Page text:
Insurance plans for retirement require caution

Your Money

July 23, 2006|By HUMBERTO CRUZ | HUMBERTO CRUZ,TRIBUNE MEDIA SERVICES

Many surveys show the top financial concern of retirees and aging baby boomers is ensuring their money lasts as long as they do. In response, insurance companies keep rolling out innovative but often highly complicated products that guarantee lifetime income.

The slew of new products offers more choices but also more chances to go wrong because some decisions in this area are irrevocable or expensive to undo. I'll go over some of these products and suggest ways to learn more.

Of course, it's possible to generate lifetime income without any insurance product. Even if you don't have enough money to live off the interest (few of us do), you could make systematic withdrawals from your retirement nest egg, tapping your principal as needed but without depleting it.

Systematic withdrawals give you the most liquidity and control but you risk running out of money if you withdraw too much. For a 30-year retirement, financial planners typically recommend withdrawing not much more than 4 percent of your portfolio the first year to be able to keep up with inflation.

But just one in 10 Americans knows that and nearly three in 10 believe they can withdraw 10 percent or more, according to a survey conducted by the research firm Mathew Greenwald and Associates for New York Life Insurance Co. At least, pre-retirees in the survey identified "strategies for generating income in retirement" as the one area they should know more about.

Here are some strategies using insurance products. Many financial planners recommend you consider them for part - I emphasize part, not all - of your retirement money.

An immediate fixed annuity. In return for your lump-sum premium - and typically giving up access to it forever - the insurance company pays you (or you and another person, usually your spouse) a set amount every month for life. Payments are not adjusted for inflation.

An inflation-adjusted immediate annuity. The payments you receive go up with inflation or by a set amount each year, but the initial payment is lower, sometimes considerably lower.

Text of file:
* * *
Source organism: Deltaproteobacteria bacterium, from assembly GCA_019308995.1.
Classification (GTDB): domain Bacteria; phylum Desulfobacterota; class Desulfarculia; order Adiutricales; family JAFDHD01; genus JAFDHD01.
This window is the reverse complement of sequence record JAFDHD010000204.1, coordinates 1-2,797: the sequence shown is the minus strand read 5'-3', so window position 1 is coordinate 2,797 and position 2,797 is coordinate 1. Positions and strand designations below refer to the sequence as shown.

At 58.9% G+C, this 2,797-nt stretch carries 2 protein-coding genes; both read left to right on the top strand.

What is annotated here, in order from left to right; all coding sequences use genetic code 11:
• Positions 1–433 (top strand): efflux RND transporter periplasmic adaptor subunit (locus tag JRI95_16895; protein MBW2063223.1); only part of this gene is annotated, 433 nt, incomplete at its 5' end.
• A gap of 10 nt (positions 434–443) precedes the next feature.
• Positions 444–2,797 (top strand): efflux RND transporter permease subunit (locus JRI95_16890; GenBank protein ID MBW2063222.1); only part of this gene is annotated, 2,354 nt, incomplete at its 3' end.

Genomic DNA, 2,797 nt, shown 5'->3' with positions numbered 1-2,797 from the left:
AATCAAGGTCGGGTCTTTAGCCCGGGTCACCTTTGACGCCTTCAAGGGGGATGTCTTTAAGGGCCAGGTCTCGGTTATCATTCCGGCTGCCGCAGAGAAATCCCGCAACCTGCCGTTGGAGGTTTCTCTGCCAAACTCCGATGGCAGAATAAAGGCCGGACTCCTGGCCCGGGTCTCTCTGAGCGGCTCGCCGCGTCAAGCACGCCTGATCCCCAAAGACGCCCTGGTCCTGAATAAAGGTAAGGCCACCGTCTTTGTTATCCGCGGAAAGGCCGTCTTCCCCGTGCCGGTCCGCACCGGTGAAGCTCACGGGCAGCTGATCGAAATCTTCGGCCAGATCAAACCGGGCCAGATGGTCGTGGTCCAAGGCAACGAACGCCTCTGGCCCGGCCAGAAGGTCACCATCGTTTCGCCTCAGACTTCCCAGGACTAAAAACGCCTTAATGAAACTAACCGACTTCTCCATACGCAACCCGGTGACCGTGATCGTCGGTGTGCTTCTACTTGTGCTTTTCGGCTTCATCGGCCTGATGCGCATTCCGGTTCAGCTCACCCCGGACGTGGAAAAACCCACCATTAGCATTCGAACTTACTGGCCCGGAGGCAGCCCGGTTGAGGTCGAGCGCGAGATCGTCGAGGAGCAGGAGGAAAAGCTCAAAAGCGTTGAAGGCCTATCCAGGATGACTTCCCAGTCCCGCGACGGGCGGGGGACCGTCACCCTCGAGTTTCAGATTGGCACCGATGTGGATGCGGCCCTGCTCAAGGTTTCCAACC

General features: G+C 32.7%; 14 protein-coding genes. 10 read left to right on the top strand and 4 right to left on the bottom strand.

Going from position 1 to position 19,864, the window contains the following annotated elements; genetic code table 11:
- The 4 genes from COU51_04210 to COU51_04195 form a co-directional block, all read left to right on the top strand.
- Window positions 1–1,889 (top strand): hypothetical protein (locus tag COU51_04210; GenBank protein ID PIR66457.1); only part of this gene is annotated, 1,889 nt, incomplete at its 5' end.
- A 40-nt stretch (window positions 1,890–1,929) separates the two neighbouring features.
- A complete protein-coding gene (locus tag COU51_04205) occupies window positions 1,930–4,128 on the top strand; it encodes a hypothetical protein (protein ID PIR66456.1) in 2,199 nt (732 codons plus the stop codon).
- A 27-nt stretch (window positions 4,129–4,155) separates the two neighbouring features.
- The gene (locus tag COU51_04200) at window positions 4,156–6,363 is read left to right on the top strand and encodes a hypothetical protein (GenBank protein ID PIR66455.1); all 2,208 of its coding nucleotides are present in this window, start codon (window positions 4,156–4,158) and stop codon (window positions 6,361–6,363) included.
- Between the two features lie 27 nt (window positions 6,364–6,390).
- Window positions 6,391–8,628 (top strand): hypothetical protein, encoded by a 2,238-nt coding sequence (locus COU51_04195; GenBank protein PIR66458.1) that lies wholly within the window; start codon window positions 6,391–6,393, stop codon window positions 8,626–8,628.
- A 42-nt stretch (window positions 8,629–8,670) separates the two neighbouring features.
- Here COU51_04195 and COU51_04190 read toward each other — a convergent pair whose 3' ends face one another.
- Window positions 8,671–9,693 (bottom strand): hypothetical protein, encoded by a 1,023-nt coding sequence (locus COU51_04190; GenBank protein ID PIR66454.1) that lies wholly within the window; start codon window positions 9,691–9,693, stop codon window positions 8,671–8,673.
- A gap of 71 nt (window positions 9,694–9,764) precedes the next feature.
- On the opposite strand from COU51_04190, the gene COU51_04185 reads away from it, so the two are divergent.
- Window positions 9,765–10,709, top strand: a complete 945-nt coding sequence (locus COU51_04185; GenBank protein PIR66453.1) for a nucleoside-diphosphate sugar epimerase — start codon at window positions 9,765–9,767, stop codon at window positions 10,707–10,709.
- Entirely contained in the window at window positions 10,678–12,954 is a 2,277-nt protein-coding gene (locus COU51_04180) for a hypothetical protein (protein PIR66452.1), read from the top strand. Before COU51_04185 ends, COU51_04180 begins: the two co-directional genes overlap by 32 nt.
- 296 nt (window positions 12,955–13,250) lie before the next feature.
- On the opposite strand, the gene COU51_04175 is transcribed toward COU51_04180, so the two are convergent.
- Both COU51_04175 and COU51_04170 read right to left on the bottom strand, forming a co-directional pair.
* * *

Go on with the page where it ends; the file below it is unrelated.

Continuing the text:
An immediate variable annuity. Payments are still guaranteed for life but go up or down based on the performance of investments you choose. If they do well, your income can stay ahead of inflation. If they do poorly, your income will be cut.

"Longevity" insurance. In exchange for a lump-sum premium when you're younger, this type of policy pays you a fairly high income for life but only if and when you reach a certain age, such as 85. If you die sooner, there is no payout. Still, such a policy can allow you to spend down other assets more freely.

Variable annuities with "living" benefits. These investment/insurance products allow you to invest tax-deferred in mutual-fund-like "sub-accounts" and, for a recurring fee that lowers your account value, guarantee a minimum lifetime income regardless of investment performance. The fee for this guarantee is in addition to annual annuity mortality and expense charges. You may also have to pay surrender charges to get out of the contract the first few years.

Two major types of benefits are the guaranteed minimum withdrawal benefit (GMWB in industry jargon) and the guaranteed minimum income benefit (GMIB).

With the GMWB for life benefit, you - or you and your surviving spouse under newer policies - can withdraw a percentage of the amount you invest, often 5 percent, every year for life without "annuitizing," that is, having to give up access to your principal. If the withdrawals deplete your account, the insurance company pays you out of its own money.

If your investments do well and your account value grows, you can periodically increase the guaranteed amount you can withdraw. If you wait to start making withdrawals, some policies also increase the guaranteed withdrawal amount.

With the GMIB, you're guaranteed a minimum income in the form of immediate fixed annuity payments, usually starting no earlier than 10 years after you first invest, regardless of how your investments perform. With some policies, withdrawals before annuitization, if properly managed, can generate more income than you would be guaranteed to receive under a GMWB.

These are complicated products and I recommend checking with a financial professional who does not stand to gain or lose on whatever you do (for an annuity evaluation and rating service that looks closely at living benefits, check out the Web site www.annuityiq.com).

Humberto Cruz writes for Tribune Media Services.

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